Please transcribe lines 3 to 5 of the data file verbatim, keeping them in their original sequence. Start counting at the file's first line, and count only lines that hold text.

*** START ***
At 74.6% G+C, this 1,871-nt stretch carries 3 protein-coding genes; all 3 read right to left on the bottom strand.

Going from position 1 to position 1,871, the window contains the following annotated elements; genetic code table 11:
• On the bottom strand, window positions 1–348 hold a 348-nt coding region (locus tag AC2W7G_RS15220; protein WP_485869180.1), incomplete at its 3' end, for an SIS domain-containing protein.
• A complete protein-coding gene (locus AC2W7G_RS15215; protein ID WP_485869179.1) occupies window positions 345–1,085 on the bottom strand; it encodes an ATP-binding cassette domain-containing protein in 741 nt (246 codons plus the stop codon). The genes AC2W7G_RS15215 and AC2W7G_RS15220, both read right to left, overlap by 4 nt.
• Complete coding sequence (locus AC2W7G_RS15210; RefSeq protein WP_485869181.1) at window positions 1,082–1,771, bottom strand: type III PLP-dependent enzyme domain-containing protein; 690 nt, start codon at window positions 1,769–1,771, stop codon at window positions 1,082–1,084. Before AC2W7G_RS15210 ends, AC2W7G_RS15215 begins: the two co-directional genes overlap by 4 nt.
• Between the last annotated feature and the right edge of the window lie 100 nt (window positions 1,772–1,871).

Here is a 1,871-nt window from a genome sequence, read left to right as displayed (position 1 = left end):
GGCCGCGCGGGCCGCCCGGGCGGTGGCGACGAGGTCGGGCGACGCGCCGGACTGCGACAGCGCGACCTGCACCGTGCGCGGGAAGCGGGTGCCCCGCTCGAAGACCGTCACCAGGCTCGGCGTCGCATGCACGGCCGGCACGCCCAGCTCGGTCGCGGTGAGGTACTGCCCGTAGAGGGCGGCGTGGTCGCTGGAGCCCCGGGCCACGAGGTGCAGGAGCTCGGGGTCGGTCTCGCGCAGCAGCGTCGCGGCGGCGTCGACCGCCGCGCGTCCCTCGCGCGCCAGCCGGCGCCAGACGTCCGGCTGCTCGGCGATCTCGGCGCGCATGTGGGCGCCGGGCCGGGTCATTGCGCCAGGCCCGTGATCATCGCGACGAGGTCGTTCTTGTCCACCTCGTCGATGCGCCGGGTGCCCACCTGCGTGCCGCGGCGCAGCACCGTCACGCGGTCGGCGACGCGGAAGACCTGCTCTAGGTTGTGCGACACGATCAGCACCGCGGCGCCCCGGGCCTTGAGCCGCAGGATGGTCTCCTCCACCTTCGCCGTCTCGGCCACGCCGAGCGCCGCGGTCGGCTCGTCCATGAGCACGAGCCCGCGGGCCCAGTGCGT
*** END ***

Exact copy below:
• On the bottom strand, window positions 1–348 hold a 348-nt coding region (locus tag AC2W7G_RS15220; protein WP_485869180.1), incomplete at its 3' end, for an SIS domain-containing protein.
• A complete protein-coding gene (locus AC2W7G_RS15215; protein ID WP_485869179.1) occupies window positions 345–1,085 on the bottom strand; it encodes an ATP-binding cassette domain-containing protein in 741 nt (246 codons plus the stop codon). The genes AC2W7G_RS15215 and AC2W7G_RS15220, both read right to left, overlap by 4 nt.
• Complete coding sequence (locus AC2W7G_RS15210; RefSeq protein WP_485869181.1) at window positions 1,082–1,771, bottom strand: type III PLP-dependent enzyme domain-containing protein; 690 nt, start codon at window positions 1,769–1,771, stop codon at window positions 1,082–1,084. Before AC2W7G_RS15210 ends, AC2W7G_RS15215 begins: the two co-directional genes overlap by 4 nt.